In relation to the term attributable to that organization, the author identifies the crucial question to be whether the UN or the contributing State possessed effective control over the contributed forces at the time of the conduct, and therefore should be considered responsible. The author presents three different interpretations of the term effective control, and highlights the advantages and disadvantages with each one of them before concluding that caution should be considered before the traditional interpretation applied in the Nicaragua Case is abandoned. (Less)
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author
Nilsson, Åsa LU
supervisor
organization
course
JURM02 20121
year
type
H3 - Professional qualifications (4 Years - )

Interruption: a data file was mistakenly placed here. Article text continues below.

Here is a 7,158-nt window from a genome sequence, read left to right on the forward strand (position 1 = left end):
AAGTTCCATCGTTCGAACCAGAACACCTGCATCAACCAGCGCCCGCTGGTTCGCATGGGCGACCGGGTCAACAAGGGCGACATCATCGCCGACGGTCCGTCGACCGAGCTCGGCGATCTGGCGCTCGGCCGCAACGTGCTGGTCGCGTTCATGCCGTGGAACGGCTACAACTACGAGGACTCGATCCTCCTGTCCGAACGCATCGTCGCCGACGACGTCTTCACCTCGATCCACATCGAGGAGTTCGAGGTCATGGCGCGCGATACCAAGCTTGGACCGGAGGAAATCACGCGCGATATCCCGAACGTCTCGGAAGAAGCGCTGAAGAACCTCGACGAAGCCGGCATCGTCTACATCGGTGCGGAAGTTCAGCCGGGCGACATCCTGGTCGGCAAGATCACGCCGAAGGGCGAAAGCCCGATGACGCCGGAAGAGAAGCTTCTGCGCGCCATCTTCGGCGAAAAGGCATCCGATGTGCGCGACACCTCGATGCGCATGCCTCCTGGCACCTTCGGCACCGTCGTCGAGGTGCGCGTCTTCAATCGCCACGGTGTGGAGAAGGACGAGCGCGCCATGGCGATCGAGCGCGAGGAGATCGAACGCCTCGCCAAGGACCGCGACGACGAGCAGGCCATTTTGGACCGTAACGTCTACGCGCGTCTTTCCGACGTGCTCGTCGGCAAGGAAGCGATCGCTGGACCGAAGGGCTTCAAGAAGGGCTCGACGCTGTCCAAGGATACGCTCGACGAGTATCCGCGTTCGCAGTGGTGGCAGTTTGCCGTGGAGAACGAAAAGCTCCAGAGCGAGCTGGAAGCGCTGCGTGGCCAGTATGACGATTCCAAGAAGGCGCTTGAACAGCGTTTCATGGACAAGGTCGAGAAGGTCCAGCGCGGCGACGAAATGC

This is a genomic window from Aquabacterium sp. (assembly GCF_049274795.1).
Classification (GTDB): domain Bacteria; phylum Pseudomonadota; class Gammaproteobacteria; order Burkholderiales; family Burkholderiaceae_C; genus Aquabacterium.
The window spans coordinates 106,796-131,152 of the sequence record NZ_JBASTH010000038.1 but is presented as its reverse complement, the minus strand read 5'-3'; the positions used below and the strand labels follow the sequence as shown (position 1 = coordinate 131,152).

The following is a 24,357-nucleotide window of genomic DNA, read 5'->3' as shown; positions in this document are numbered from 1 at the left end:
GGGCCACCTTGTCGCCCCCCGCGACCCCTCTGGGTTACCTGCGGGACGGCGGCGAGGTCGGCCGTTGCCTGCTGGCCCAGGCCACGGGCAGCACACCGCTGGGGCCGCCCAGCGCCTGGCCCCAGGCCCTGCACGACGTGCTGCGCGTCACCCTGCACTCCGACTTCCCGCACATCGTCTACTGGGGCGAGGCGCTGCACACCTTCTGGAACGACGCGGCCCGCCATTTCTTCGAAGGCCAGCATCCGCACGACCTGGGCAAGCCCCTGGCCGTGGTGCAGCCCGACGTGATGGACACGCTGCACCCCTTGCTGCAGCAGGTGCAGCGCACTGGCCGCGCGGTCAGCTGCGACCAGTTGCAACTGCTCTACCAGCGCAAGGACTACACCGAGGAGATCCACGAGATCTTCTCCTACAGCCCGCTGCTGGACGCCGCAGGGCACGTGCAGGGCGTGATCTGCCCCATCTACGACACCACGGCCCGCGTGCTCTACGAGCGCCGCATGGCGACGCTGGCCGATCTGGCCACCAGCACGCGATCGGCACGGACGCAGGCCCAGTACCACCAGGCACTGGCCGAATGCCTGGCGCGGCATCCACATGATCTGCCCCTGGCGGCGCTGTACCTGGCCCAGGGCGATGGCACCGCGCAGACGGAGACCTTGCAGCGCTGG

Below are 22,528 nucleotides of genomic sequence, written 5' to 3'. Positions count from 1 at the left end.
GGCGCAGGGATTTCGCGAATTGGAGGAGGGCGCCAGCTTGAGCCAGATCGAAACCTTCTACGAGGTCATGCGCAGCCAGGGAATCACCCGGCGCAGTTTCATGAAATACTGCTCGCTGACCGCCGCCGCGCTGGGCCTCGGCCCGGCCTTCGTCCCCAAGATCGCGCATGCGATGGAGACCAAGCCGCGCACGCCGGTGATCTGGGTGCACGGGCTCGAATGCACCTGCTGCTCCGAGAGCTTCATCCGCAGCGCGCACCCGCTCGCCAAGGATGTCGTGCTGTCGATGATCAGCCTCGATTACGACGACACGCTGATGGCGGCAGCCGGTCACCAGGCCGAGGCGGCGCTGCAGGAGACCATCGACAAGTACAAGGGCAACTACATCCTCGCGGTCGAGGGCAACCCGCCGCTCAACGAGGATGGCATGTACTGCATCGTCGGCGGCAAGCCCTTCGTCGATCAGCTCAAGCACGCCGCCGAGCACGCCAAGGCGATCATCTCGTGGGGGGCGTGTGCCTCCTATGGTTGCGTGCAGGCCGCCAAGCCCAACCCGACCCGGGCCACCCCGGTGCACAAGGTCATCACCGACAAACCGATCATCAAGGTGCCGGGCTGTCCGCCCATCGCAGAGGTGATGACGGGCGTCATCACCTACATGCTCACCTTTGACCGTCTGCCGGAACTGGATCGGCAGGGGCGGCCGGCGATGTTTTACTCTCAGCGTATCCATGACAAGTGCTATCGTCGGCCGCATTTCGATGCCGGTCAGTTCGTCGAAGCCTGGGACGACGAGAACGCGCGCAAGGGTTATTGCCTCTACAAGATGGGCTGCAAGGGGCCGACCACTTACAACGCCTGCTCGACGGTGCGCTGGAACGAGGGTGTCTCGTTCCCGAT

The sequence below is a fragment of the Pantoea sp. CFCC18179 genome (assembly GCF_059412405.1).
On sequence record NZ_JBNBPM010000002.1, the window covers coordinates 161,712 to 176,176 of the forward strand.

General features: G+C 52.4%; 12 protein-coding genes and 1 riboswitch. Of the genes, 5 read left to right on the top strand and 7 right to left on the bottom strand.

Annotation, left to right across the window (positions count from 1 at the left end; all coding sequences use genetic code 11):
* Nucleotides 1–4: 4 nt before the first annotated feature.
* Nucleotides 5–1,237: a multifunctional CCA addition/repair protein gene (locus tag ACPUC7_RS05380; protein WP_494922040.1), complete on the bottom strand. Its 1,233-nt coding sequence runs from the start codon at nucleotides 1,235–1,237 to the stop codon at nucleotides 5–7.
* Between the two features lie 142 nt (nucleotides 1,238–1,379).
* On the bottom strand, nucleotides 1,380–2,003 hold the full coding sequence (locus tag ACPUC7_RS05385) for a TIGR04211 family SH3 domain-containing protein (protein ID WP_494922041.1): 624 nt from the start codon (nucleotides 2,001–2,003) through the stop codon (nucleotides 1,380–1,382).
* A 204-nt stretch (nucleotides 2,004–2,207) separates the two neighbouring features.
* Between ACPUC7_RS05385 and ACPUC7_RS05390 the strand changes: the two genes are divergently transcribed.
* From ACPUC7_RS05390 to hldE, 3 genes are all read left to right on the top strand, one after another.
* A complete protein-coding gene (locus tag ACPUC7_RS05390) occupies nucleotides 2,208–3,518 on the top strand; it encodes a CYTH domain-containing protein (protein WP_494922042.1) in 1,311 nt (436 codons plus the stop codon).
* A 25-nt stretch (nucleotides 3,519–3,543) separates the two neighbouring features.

subject
keywords
International law, public international law, ILC, human rights, responsibility
language
English
id
2843497
date added to LUP
2012-11-01 09:21:32
date last changed
2012-11-01 09:21:32
@misc{2843497,
  abstract     = {In the thesis, the author deals with the prerequisites required for the United Nations to be held responsible for the conduct of contributed national forces in an international military operation authorized by the Security Council. In 2011, the International Law Commission adopted 67 draft articles on the responsibility of international organizations, and one of the intentions of the author is to highlight the ongoing discussion concerning the interpretation of the draft articles, with focus upon the two terms breach of an international obligation and attributable to that organization. Further, the author seeks to compare the different arguments to general principles of international law, and conclude upon whether they correspond or not, and whether they can be considered correct.